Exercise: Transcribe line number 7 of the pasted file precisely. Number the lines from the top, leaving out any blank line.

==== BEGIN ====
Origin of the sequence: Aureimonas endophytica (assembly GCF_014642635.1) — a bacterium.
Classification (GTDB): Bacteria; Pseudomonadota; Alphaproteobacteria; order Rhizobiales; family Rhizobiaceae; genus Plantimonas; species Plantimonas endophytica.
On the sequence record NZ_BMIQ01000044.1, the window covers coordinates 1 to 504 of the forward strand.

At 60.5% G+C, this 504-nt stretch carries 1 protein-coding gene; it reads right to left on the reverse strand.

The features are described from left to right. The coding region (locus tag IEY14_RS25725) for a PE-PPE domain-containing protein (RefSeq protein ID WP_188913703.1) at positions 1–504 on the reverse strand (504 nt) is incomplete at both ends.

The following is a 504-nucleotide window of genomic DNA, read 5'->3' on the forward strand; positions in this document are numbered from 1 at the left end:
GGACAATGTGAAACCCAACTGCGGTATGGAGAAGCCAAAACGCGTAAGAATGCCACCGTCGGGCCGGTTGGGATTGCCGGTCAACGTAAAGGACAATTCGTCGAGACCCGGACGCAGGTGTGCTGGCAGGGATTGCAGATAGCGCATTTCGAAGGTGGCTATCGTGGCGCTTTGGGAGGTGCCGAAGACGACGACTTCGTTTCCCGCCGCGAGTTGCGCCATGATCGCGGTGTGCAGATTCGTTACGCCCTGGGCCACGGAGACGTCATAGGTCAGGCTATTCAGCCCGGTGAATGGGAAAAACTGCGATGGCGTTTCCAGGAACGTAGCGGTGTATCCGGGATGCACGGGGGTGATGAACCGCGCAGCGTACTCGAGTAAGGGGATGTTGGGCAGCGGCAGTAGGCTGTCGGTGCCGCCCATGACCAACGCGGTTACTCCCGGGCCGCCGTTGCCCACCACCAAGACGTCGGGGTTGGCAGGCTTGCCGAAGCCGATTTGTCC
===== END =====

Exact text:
GGACAATGTGAAACCCAACTGCGGTATGGAGAAGCCAAAACGCGTAAGAATGCCACCGTCGGGCCGGTTGGGATTGCCGGTCAACGTAAAGGACAATTCGTCGAGACCCGGACGCAGGTGTGCTGGCAGGGATTGCAGATAGCGCATTTCGAAGGTGGCTATCGTGGCGCTTTGGGAGGTGCCGAAGACGACGACTTCGTTTCCCGCCGCGAGTTGCGCCATGATCGCGGTGTGCAGATTCGTTACGCCCTGGGCCACGGAGACGTCATAGGTCAGGCTATTCAGCCCGGTGAATGGGAAAAACTGCGATGGCGTTTCCAGGAACGTAGCGGTGTATCCGGGATGCACGGGGGTGATGAACCGCGCAGCGTACTCGAGTAAGGGGATGTTGGGCAGCGGCAGTAGGCTGTCGGTGCCGCCCATGACCAACGCGGTTACTCCCGGGCCGCCGTTGCCCACCACCAAGACGTCGGGGTTGGCAGGCTTGCCGAAGCCGATTTGTCC